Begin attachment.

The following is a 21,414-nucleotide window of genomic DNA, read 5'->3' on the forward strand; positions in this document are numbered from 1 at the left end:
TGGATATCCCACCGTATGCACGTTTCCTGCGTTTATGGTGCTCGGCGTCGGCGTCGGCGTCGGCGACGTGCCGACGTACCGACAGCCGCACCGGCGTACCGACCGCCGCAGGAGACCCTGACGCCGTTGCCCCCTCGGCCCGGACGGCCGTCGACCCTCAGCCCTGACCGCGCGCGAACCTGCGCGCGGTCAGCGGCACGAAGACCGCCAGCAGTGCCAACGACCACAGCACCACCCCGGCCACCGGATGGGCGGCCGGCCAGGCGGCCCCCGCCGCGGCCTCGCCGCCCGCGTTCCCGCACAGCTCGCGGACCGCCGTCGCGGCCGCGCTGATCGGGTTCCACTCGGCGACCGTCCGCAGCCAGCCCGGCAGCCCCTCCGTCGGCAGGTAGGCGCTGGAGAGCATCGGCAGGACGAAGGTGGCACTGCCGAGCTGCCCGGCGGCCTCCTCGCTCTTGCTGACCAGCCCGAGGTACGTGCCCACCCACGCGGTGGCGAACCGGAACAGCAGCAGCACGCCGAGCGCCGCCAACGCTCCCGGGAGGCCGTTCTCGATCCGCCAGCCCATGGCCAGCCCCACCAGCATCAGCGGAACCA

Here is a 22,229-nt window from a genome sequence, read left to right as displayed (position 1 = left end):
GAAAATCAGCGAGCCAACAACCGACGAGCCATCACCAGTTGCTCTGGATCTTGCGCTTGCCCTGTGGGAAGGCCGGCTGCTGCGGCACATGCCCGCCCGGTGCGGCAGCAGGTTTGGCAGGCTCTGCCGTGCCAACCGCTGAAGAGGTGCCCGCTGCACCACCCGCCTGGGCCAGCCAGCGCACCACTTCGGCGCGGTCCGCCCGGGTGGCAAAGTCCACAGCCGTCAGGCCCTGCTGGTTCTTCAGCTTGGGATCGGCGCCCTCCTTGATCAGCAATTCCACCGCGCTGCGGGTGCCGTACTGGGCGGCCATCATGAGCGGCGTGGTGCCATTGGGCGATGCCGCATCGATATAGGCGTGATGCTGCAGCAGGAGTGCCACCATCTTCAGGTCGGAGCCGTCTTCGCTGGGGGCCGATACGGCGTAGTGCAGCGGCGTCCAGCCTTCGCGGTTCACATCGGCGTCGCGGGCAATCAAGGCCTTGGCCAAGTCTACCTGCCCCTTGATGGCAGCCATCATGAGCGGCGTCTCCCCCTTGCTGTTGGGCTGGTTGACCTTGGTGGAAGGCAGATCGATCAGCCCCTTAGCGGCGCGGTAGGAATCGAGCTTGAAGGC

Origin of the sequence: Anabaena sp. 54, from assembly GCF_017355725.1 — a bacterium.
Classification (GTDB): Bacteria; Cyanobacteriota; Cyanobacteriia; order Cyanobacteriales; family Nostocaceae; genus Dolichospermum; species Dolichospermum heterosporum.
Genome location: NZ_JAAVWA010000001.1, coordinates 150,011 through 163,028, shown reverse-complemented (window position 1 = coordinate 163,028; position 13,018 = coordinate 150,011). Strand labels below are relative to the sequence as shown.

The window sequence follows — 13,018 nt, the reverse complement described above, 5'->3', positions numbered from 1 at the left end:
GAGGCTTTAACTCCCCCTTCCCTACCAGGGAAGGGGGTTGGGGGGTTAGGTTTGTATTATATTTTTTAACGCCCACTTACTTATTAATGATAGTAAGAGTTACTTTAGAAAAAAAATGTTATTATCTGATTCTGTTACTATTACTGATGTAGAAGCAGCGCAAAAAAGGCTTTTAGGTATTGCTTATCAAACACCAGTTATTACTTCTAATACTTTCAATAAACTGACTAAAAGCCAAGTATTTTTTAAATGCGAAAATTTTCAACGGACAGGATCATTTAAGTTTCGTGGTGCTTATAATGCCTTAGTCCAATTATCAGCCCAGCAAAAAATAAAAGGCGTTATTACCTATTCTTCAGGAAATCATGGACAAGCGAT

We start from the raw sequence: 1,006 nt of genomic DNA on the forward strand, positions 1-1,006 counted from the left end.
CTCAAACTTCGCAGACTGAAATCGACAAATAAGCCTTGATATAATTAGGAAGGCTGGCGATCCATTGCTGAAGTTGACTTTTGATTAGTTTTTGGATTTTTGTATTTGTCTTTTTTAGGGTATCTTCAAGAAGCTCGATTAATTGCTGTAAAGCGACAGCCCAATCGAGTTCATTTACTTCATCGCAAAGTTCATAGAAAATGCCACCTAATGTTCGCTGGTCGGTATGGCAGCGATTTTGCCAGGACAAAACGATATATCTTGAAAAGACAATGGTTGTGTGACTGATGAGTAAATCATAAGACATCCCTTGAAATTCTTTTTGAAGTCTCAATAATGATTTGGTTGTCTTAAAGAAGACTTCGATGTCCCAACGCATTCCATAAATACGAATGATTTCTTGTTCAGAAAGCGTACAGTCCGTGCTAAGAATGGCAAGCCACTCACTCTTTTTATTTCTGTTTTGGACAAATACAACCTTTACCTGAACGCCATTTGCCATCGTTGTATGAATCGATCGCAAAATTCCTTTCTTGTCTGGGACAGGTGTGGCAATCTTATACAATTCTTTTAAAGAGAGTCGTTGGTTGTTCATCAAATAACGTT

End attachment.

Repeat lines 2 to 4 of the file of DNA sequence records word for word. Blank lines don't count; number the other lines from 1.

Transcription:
TGGATATCCCACCGTATGCACGTTTCCTGCGTTTATGGTGCTCGGCGTCGGCGTCGGCGTCGGCGACGTGCCGACGTACCGACAGCCGCACCGGCGTACCGACCGCCGCAGGAGACCCTGACGCCGTTGCCCCCTCGGCCCGGACGGCCGTCGACCCTCAGCCCTGACCGCGCGCGAACCTGCGCGCGGTCAGCGGCACGAAGACCGCCAGCAGTGCCAACGACCACAGCACCACCCCGGCCACCGGATGGGCGGCCGGCCAGGCGGCCCCCGCCGCGGCCTCGCCGCCCGCGTTCCCGCACAGCTCGCGGACCGCCGTCGCGGCCGCGCTGATCGGGTTCCACTCGGCGACCGTCCGCAGCCAGCCCGGCAGCCCCTCCGTCGGCAGGTAGGCGCTGGAGAGCATCGGCAGGACGAAGGTGGCACTGCCGAGCTGCCCGGCGGCCTCCTCGCTCTTGCTGACCAGCCCGAGGTACGTGCCCACCCACGCGGTGGCGAACCGGAACAGCAGCAGCACGCCGAGCGCCGCCAACGCTCCCGGGAGGCCGTTCTCGATCCGCCAGCCCATGGCCAGCCCCACCAGCATCAGCGGAACCA

Here is a 22,229-nt window from a genome sequence, read left to right as displayed (position 1 = left end):
GAAAATCAGCGAGCCAACAACCGACGAGCCATCACCAGTTGCTCTGGATCTTGCGCTTGCCCTGTGGGAAGGCCGGCTGCTGCGGCACATGCCCGCCCGGTGCGGCAGCAGGTTTGGCAGGCTCTGCCGTGCCAACCGCTGAAGAGGTGCCCGCTGCACCACCCGCCTGGGCCAGCCAGCGCACCACTTCGGCGCGGTCCGCCCGGGTGGCAAAGTCCACAGCCGTCAGGCCCTGCTGGTTCTTCAGCTTGGGATCGGCGCCCTCCTTGATCAGCAATTCCACCGCGCTGCGGGTGCCGTACTGGGCGGCCATCATGAGCGGCGTGGTGCCATTGGGCGATGCCGCATCGATATAGGCGTGATGCTGCAGCAGGAGTGCCACCATCTTCAGGTCGGAGCCGTCTTCGCTGGGGGCCGATACGGCGTAGTGCAGCGGCGTCCAGCCTTCGCGGTTCACATCGGCGTCGCGGGCAATCAAGGCCTTGGCCAAGTCTACCTGCCCCTTGATGGCAGCCATCATGAGCGGCGTCTCCCCCTTGCTGTTGGGCTGGTTGACCTTGGTGGAAGGCAGATCGATCAGCCCCTTAGCGGCGCGGTAGGAATCGAGCTTGAAGGC